State Council in Action, Deep look in Q2 Economic Recovery, ChiNext Board Takeoff, Ant's $200B IPO, Central Bank Decision (July 20)
Intelligence and Insights on China's government action, macro policy, economy, and the capital market.
A deep-dive look into China’s government in action, ministerial reshuffle, China’s macro economy beyond 3.2% GDP growth for Q2, including weaknesses in consumption and employment. China’s capital market reform and ChiNext board take off. Ant Group (former Ant Financial)’s $200 Billion IPO and its implications.
Government in Action:
1. Premier Li Keqiang at State Council Executive Meeting（July 15)
A reemphasis of the 2014 Likonomic policy of “mass innovation, mass entrepreneurship”. Premier Li intends to use self-employment and entrepreneurship to alleviate the unemployment spike exacerbated by COVID-19, with 8.34 million college graduates entering the jobs market, and 20 million (perhaps even more) unemployed migrant workers in focus.
There is no unified unemployment statistics for the Chinese economy. China’s National Bureau of statistics published the urban unemployment ratio. The ratio spiked post COVID-19 in February, but stayed relatively unchanged through May, average around 6% urban unemployment.
The portion that the Premier particularly focused on was unemployment for the migrant population. At the end of 2019, there were close to 200 million migrant workers in China. Accordingly to statistics released by the National Bureau of Statistics, as of May, 90% of migrant population have returned to the cities, indicating a roughly 20 million more unemployed on a baseline estimate.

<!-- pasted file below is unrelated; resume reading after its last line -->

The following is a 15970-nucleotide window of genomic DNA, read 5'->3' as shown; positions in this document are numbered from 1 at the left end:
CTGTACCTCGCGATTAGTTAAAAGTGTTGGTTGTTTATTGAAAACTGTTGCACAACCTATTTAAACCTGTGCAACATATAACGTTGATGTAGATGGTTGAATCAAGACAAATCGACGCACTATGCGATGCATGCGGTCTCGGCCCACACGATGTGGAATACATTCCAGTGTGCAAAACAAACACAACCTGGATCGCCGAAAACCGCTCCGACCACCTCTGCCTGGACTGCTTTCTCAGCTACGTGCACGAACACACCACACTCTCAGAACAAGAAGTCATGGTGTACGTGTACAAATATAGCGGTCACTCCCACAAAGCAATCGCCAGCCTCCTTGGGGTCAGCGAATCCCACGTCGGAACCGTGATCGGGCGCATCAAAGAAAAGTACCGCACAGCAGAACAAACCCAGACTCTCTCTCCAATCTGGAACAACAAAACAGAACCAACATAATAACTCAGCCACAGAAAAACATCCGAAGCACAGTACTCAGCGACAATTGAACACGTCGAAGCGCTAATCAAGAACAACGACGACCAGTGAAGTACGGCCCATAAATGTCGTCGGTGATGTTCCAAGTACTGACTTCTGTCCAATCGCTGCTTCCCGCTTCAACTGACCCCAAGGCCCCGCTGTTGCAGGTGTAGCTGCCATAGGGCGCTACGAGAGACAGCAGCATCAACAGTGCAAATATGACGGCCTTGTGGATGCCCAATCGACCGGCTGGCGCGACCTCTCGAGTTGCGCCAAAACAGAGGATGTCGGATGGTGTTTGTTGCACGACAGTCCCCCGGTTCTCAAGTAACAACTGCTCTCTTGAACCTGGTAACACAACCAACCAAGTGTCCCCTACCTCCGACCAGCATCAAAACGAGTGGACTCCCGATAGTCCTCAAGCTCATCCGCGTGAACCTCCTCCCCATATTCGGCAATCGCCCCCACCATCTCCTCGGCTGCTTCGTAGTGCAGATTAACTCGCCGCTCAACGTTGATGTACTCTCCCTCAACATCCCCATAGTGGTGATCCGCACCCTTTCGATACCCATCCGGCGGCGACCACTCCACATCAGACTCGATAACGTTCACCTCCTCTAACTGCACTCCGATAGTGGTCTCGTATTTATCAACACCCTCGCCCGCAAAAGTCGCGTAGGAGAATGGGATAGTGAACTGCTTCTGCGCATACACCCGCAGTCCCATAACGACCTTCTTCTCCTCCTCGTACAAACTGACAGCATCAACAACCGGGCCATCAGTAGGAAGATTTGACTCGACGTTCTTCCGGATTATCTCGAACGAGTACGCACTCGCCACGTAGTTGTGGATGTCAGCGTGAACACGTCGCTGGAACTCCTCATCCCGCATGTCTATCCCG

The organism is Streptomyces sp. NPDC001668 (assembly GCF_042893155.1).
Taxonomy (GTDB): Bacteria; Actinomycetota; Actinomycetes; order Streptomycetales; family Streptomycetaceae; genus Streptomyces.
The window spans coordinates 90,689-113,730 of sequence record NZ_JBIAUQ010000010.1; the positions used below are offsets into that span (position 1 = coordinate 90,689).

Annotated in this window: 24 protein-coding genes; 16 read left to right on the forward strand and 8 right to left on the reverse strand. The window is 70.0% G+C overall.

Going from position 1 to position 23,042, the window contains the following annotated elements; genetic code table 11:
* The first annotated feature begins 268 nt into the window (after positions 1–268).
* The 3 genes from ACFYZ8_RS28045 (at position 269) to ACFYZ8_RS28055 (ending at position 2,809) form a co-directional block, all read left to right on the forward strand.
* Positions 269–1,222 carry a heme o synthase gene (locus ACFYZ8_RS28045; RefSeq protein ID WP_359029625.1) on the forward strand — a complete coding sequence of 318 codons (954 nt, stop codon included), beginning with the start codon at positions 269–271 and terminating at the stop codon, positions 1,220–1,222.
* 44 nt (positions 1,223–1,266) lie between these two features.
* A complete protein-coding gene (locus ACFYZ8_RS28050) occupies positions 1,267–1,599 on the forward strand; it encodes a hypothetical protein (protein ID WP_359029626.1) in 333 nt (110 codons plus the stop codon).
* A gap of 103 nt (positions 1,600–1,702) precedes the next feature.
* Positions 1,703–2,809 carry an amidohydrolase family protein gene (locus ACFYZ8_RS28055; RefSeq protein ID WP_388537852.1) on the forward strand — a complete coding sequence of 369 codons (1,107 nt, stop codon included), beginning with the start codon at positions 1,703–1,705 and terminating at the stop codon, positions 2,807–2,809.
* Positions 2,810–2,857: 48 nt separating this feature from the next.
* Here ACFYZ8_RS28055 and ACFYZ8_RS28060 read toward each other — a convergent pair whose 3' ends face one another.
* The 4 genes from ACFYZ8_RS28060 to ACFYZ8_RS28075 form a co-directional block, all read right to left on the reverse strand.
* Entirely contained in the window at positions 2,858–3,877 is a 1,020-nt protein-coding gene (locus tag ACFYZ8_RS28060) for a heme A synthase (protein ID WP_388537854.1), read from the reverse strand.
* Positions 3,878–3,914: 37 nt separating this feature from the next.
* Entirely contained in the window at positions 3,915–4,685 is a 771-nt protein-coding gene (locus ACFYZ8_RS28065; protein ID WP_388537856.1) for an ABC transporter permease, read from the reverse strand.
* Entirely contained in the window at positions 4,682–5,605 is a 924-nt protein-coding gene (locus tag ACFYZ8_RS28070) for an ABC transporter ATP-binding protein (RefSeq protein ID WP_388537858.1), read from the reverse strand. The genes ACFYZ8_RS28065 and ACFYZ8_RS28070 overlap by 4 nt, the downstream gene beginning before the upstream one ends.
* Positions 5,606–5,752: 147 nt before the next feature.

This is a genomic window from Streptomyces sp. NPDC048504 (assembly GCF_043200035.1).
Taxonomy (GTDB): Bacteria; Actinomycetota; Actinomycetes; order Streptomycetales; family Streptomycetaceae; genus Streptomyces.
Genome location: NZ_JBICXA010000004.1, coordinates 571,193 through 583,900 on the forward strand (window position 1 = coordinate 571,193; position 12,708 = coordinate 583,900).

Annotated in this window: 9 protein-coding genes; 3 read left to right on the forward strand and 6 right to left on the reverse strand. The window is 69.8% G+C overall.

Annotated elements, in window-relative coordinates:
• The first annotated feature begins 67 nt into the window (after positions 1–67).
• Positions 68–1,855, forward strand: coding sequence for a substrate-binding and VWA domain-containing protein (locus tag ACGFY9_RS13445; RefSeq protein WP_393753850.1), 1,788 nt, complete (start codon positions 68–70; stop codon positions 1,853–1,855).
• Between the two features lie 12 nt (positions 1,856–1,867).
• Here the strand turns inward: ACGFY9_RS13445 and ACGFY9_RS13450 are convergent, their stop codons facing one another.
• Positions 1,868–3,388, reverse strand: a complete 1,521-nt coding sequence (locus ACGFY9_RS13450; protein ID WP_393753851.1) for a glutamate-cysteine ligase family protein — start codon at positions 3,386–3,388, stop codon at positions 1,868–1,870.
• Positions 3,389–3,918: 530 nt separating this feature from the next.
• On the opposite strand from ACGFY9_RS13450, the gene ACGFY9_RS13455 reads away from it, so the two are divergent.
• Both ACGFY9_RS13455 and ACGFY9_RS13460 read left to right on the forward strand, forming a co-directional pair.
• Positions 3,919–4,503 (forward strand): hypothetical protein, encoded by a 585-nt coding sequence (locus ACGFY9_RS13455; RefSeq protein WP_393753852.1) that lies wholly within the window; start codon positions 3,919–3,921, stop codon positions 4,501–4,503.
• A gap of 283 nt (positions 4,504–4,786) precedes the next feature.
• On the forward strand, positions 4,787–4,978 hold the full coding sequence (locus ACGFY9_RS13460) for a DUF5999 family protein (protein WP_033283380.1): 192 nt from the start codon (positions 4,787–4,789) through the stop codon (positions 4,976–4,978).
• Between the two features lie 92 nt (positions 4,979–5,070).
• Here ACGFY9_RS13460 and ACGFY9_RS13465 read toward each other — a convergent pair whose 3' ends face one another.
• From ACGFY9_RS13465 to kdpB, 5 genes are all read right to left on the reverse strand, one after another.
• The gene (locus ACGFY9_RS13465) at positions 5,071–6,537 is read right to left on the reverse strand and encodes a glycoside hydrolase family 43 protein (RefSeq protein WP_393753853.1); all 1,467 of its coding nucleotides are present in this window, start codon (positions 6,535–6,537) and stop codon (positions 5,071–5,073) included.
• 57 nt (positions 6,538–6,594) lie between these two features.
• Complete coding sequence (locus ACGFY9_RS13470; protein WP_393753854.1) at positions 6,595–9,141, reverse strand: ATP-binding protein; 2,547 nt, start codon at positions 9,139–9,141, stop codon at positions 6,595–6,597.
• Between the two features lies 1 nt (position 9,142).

Ministry of Education has recently adjusted the categories of employment to include writers, freelancer bloggers, competitive online gamers, and online shop owners. This policy will improve statistics on college graduate employment rate, but does not enhance the livelihoods of many college graduates. (read more)
Chinese economy needs to grow at 4.4% minimum in order to sustain stable employment. Employment has been on top of China’s national agenda in both the policy of “ six stabilities” before COVID-19, and the policy of “six guarantees” post Covid-19.
By July 15, 1.9 Trillion RMB in social local government special purpose bonds have been placed in the hands of local government. Premier stressed that new debt shall not be used to swap old debt. It shall not be used to build “image projects” and “prestige projects.” “Some of the city dwellings are demolished before they qualify for demolition. Local governments care about aesthetics, but never consider where money comes from”, remarked Li.
Based on statistics released for Q2 by sector, real estate investment increased 1.9% in Q2, reflecting a 9.6% growth from Q1, 2020. Undeniably, local governments have resorted to land sales and real estate development projects post COVID19 to source tax revenue to finance government budget deficit. This warning by the Premier revealed there is danger that local governments might fall back to the old model of real estate-fueled economic growth.
Key Government Appointments
DengJie Tang, Deputy Chairman of the National Development and Reform Commission (NDRC)，mechanical engineering major, former Shanghai deputy mayor, former Fujian Governor, both regions where Mr. Xi presided over.
China Macro Economy
Consumption remains weak, underneath China’s V-shaped economic recovery.
China registered a perfect V-shaped recovery through Q2. The economy saw a 6.8% contraction in Q1, and 3.2% growth in Q2.
We pierce through the statistics to look at the economic fundamentals.